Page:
At its July meeting, the European Medicines Agency’s (EMA) Pharmacovigilance Risk Assessment Committee

Pharmacovigilance Risk Assessment Committee

The committee that is responsible for assessing all aspects of the risk management of medicines for human use. Abbreviated as PRAC.

For more information, seePharmacovigilance Risk Assessment Committee (PRAC).

(PRAC) concluded a safety referral on one medicine, and initiated three new safety referrals. It also discussed two ongoing reviews, extended the scope of an ongoing review, and tested its process and procedures for public hearings in the context of an internal test exercise.

PRAC concludes review of Zydelig and issues updated recommendations for use

The PRAC completed its review of Zydelig (idelalisib), confirming that the medicine’s benefits outweigh its risks in the treatment of two types of blood cancers, chronic lymphocytic leukaemia and follicular lymphoma. The PRAC however confirmed that there is a risk of serious infections with Zydelig, including Pneumocystis jiroveciipneumonia. It updated the recommendations on managing the risk of serious infections that were issued at the beginning of the review.

More information is provided in the table below.

Review of modified-release paracetamol started

The PRAC initiated a review of the benefits and risks of paracetamol modified- and prolonged-release tablets, which are available in several EU Member States and are designed to release paracetamol over a prolonged period of time. They are different from the usual immediate-release tablets of paracetamol (which release their active substance more quickly and are not included in this review).

The standard procedures for assessing and managing overdose and poisoning with paracetamol are designed for the immediate-release products. The PRAC will evaluate available evidence to determine the risk from overdose with modified- and prolonged-release paracetamol, and whether any additional measures need to be taken.

More information is provided in the table below.

Review of retinoid medicines initiated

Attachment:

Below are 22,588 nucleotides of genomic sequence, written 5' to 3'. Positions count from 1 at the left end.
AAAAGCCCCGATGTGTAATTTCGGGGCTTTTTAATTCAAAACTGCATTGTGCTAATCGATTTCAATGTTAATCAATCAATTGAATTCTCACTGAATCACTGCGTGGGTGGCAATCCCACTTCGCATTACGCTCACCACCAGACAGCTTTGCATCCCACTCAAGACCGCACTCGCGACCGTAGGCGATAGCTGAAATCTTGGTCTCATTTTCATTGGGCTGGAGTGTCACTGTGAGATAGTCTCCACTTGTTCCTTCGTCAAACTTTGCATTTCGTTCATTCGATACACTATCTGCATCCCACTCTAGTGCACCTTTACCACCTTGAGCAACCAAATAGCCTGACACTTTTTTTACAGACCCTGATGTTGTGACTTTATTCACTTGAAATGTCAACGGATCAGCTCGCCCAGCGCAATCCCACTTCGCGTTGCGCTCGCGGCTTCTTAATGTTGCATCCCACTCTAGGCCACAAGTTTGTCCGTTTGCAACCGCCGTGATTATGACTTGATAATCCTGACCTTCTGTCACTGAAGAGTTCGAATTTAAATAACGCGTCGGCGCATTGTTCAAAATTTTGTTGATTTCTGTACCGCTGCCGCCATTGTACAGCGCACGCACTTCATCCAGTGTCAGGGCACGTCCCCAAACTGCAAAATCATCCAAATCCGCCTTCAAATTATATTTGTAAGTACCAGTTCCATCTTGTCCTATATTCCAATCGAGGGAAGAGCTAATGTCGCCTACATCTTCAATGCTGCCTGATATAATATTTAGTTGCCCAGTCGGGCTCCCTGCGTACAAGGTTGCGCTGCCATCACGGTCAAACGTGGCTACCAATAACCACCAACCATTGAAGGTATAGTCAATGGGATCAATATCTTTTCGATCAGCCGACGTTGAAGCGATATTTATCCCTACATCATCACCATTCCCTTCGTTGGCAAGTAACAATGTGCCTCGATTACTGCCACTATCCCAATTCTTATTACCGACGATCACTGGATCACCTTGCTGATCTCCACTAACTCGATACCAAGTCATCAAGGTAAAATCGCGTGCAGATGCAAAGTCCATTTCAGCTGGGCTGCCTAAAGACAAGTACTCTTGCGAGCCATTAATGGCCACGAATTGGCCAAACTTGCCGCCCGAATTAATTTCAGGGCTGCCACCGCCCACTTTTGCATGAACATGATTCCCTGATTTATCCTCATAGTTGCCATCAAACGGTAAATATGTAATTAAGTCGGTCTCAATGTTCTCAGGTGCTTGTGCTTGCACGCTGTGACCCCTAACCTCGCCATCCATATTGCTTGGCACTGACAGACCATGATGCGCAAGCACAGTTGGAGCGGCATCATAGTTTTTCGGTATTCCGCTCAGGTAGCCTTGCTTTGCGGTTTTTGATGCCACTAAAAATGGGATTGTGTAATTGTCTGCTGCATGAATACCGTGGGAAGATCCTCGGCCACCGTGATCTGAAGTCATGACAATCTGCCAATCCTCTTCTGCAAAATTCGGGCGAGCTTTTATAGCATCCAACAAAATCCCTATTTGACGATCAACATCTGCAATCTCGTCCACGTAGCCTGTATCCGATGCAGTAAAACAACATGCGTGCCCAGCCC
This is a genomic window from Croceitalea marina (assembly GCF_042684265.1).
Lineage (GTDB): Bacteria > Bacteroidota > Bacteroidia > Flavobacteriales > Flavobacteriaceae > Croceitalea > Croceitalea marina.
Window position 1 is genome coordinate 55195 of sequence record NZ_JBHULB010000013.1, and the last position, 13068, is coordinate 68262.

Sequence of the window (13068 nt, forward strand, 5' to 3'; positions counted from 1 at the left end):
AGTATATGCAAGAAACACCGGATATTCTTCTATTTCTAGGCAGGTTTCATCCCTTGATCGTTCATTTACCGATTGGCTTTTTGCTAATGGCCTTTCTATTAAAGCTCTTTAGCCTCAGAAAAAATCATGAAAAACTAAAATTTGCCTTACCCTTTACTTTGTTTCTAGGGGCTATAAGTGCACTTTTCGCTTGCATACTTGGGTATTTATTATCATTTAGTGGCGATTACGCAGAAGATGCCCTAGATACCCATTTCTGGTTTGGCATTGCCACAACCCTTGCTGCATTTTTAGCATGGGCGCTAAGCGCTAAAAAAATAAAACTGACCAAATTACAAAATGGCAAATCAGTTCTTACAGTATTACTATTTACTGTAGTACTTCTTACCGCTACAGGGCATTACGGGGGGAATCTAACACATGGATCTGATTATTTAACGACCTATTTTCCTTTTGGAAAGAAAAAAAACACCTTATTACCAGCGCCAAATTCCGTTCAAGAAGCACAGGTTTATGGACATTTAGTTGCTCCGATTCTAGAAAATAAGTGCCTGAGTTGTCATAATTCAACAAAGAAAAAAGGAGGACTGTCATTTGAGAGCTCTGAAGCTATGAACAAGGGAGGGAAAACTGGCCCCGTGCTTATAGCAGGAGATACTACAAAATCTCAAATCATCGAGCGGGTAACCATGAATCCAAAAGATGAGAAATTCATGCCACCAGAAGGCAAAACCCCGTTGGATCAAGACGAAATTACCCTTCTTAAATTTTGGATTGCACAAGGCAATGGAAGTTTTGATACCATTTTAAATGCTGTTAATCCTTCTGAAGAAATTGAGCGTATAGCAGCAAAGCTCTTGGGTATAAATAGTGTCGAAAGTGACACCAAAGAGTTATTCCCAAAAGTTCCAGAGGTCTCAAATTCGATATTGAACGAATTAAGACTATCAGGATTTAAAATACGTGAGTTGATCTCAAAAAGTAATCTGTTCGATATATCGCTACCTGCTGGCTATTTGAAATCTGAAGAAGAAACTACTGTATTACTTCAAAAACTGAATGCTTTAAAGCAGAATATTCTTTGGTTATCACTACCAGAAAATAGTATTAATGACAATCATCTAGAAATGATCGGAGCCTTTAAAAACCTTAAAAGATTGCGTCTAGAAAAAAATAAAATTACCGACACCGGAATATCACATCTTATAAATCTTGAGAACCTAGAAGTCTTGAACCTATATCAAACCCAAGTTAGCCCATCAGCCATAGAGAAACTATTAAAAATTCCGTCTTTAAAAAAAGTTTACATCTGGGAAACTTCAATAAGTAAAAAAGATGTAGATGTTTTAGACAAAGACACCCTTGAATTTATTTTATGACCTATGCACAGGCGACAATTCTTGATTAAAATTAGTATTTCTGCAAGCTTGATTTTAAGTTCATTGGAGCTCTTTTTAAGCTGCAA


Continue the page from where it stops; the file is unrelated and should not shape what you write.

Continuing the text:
The PRAC started a review of retinoid medicines to evaluate measures currently in place for pregnancy prevention and for minimising the possible risk of neuropsychiatric disorders.

Retinoids (which include the active substances acitretin, adapalene, alitretinoin, bexarotene, isotretinoin, tazarotene and tretinoin) are taken by mouth or applied as creams or gels to treat several conditions mainly affecting the skin, including acne and psoriasis. Some retinoids are also used to treat certain forms of cancer.

More information is available in the table below.

Review of factor VIII medicines begins

The PRAC started a review of medicines containing to evaluate the risk of developing inhibitor proteins in patients starting treatment for haemophilia A. This follows the recent publication of a study whose authors suggested that inhibitors develop more frequently in patients receiving factor VIII medicines made by DNA recombinant technology than in those receiving factor VIII medicines derived from blood.

More information is available in the table below.

Extension of the scope of a safety review

The PRAC extended the scope of a review, which initially only covered canagliflozin, to include the other diabetes medicines in the same class, dapagliflozin and empagliflozin.

The Committee had initiated the review of canagliflozin in April 2016 after an increase in amputations mostly affecting toes was observed in an ongoing clinical trial called CANVAS. The scope of this referral was extended because the potential risk being evaluated for canagliflozin may be relevant for the other medicines in this class (SGLT2 inhibitors).

Please see the table below for more information.

Practice run on public hearings

EMA conducted an internal practice exercise (dry run) in order to test the process and procedures for public hearings. Using a fictional scenario of a safety review, thePRAC experienced how such a hearing would take place. This has enabled EMA to ensure all practical arrangements needed for these hearings are in place and PRACmembers to test this new form of interaction. Following this successful simulation, the PRAC is ready to incorporate public hearings as part of its core activities.

Public hearings are a new tool for EMA to engage European Union (EU) citizens in the regulation of medicines and to listen to their views and experiences. The pharmacovigilance legislation has given the PRAC the possibility to hold public hearings as part of certain safety reviews of medicines. Contributions made by the public during these hearings will be considered by the PRAC and inform the Committee’s decision-making.

Public hearings will be held on a case-by-case basis, where the Committee determines that collecting the views of the public would bring added value to its review. The first public hearing could take place as early as the fourth quarter of 2016, as soon as a relevant topic is identified.

More information is available on our ‘public hearings‘ webpage as well as in therules of procedure for these hearings.

Posted on the EMA website on 8 July 2016